I recently wrote a post where I talked about the importance of truly understanding yourself – how you are hardwired, what makes you tick, your struggles and strengths – in order to understand God. (That post, here.) You can’t start to understand what it is you are supposed to do with your life if you don’t first understand WHO you are, and the search for who you are will always point you back to who made you. Anyways, check out that post if that sounds interesting to you. The thing I’m working through right now, is the recent, mind blowing discovery that I’m not a five on the enneagram, I’m a seven.

Side note, I read that almost NO ONE would confuse themselves for a five when they are really a seven, but there you have it. Me in a nutshell, lol.

When I first discovered the enneagram, I tested highest as a 5. I resonated with fives desire to be capable and competent. I resonated with fives preoccupation with thoughts and visionary outlook. And I especially resonated with fives need to turn ideas on their heads and look at them from new angles. I also resonated with fives particular brand of anxiety. (I too shut down and appear extremely calm when anxious.)

But then there were all these five pieces that didn’t fit, and I couldn’t figure out why.

That’s when I took the Meyers Briggs Personality Type Indicator and discovered that I’m an ENTP. I had never thought of myself as an extrovert before, partially due to the fact that I was working with an inaccurate definition of extroverts (it has nothing to do with being talkative, outgoing, or always wanting to be around people), and partially because I was working with an inaccurate view of myself.

I was reading through some of the amazing Instagram posts that Beth McCord creates for Your Enneagram Coach and a lightbulb suddenly went off. I wasn’t resonating with a single post written for enneagram Type 5. Instead, every single post written for enneagram Type 7 cut me right to the core:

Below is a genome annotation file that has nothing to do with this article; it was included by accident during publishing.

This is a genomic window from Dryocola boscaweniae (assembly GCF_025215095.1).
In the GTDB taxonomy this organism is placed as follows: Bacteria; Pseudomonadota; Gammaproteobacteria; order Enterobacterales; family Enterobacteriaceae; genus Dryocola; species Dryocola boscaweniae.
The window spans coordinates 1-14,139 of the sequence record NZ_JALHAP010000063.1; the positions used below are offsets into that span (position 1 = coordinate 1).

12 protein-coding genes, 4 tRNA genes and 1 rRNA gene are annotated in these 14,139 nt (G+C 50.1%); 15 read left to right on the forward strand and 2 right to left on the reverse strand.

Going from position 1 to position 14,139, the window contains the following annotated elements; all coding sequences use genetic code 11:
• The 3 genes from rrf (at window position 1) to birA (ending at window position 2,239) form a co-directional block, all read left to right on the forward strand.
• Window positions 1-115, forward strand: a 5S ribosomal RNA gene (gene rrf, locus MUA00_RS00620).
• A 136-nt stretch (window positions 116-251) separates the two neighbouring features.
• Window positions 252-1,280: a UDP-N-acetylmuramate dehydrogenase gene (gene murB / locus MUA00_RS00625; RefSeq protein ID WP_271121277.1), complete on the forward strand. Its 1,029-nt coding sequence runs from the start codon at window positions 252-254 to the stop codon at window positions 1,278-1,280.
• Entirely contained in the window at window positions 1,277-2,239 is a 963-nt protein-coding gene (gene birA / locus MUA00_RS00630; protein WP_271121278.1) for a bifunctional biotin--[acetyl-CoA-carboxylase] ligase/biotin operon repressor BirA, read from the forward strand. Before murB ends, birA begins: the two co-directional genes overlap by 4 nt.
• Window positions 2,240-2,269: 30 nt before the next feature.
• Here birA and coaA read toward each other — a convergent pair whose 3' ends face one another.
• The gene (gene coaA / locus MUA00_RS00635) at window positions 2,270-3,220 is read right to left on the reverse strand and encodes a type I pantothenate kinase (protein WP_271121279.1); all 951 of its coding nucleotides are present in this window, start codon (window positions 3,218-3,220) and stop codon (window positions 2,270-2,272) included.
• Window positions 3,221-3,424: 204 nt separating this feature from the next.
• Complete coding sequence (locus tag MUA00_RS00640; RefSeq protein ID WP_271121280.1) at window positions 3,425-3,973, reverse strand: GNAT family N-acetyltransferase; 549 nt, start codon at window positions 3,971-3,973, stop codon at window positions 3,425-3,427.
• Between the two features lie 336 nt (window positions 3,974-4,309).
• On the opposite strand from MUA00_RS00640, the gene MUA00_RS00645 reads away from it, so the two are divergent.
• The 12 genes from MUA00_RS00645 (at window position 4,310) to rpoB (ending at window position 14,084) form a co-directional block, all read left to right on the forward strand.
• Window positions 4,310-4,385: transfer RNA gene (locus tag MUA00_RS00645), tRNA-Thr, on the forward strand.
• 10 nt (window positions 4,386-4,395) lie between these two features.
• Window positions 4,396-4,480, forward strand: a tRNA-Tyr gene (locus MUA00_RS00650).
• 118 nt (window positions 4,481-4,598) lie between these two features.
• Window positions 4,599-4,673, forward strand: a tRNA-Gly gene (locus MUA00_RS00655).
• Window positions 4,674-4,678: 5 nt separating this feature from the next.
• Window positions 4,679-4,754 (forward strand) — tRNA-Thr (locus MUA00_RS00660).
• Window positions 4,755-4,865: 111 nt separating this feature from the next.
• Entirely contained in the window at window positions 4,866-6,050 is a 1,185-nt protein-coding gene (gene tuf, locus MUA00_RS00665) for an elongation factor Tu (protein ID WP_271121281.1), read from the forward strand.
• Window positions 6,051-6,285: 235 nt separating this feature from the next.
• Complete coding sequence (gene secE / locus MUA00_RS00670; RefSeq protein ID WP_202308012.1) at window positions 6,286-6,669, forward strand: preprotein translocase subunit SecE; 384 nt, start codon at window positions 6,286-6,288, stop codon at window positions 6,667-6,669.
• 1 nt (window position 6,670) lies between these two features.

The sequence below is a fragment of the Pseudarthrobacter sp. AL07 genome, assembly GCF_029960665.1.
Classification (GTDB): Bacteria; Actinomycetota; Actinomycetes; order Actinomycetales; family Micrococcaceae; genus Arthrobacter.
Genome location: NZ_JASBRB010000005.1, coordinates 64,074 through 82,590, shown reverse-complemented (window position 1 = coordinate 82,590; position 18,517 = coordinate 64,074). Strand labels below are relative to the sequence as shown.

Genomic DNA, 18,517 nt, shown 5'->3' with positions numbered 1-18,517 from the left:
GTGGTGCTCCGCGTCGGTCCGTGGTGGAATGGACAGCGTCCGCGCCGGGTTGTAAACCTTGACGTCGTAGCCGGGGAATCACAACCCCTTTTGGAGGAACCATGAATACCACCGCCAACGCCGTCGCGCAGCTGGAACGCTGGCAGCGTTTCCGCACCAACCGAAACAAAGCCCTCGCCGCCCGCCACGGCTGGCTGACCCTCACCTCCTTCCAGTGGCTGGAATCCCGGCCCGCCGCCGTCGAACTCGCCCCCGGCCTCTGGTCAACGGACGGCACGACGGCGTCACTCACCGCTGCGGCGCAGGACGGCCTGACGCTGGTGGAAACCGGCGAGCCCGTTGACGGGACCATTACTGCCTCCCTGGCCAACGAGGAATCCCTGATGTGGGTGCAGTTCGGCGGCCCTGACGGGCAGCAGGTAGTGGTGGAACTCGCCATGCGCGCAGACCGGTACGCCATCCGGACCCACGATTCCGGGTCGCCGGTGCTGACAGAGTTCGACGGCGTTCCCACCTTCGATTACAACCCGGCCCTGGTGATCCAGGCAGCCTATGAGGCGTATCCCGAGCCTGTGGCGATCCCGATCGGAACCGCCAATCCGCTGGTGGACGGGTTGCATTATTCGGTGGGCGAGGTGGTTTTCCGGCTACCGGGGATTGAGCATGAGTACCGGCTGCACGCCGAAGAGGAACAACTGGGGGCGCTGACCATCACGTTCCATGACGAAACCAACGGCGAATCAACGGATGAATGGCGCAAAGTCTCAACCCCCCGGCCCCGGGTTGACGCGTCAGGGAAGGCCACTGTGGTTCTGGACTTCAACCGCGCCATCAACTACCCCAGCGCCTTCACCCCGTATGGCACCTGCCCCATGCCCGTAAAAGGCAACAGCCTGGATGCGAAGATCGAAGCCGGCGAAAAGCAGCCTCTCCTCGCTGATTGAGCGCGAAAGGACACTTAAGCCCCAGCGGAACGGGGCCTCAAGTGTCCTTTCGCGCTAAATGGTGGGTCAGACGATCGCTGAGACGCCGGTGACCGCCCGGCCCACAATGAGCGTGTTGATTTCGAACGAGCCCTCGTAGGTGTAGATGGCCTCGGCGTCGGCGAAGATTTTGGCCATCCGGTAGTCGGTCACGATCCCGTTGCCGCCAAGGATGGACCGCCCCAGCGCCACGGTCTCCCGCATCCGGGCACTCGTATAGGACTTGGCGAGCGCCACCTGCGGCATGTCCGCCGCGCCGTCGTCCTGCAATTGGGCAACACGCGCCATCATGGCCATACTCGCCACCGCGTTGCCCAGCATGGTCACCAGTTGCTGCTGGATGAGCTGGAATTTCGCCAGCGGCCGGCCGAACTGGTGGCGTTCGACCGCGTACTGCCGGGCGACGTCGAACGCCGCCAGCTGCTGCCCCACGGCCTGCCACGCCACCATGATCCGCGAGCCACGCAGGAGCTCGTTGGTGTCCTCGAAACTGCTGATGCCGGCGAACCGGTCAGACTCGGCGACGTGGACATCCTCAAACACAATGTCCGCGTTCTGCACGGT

Helpful Insights for Type 7 – Situations that can upset me and lead to conflict: Being told to do boring or mundane tasks. Others not taking me seriously or dismissing my grand visions. Criticism towards me that does not seem founded or just. Being asked to or forced to deal with painful, uncomfortable, or negative emotions. Not being given the freedom to be me.”

How to show me love: Give me companionship, affection, and freedom. Engage with me in stimulating conversation and laughter. Listen to my stories and grand visions. Accept me the way I am. I don’t like to be told what to do or to be restricted. Be enthusiastic and spontaneous with me. Please remind me to “savor” the present moment since I’m typically looking forward to the next exciting event. (Cut to the post I wrote just last year about trying to thrive less and savor more, lol. Here)

(taken from My Enneagram Coach, via Instagram)

ho-ly moly. That is the sound of my mind being completely blown. That is me, 100%. Not the me based on how I behave in certain situations. The me on the inside. The core of who I am.

So how did I misidentify the first time I took the enneagram?

I’ve been giving this a lot of thought and really trying to get at the root of why I missed the mark so widely when it came to identifying who I am.

Ultimately, I realized I’ve lived most of my life by crafting a personality built around insecurities. I understood myself through the lens of my insecurities. My behavior spawned from my insecurities. And as a result, who I was and who my insecurities said I was were constantly in tension.

Whew. It’s been a lot to unpack, let me tell you. I’ve struggled with this tension and this mental and emotional juggling act that I’ve been performing for most of my life, but it’s somehow easy to stay in that confusion than do the work it requires to move through it and away from it in a healthy manner.

But it’s work that is worth the struggle.

For most of my life, I’ve longed to be around people. I love LOVE people. I love my friends. I love excitement and adventure and simulating conversation and laughter. And I know, I know. Lots of people love those things. But I THRIVE off of them. I constantly seek them out and feel lost and empty without them. I love creative thinking and engaging in a healthy argument that seeks to come at a new idea from all angles. I want to explore and taste and smell and I want to EAT EVERYTHING ON THE MENU. And I love thinking about the future. I’m not detail oriented, so much as just thinking-thinking-thinking about what’s next.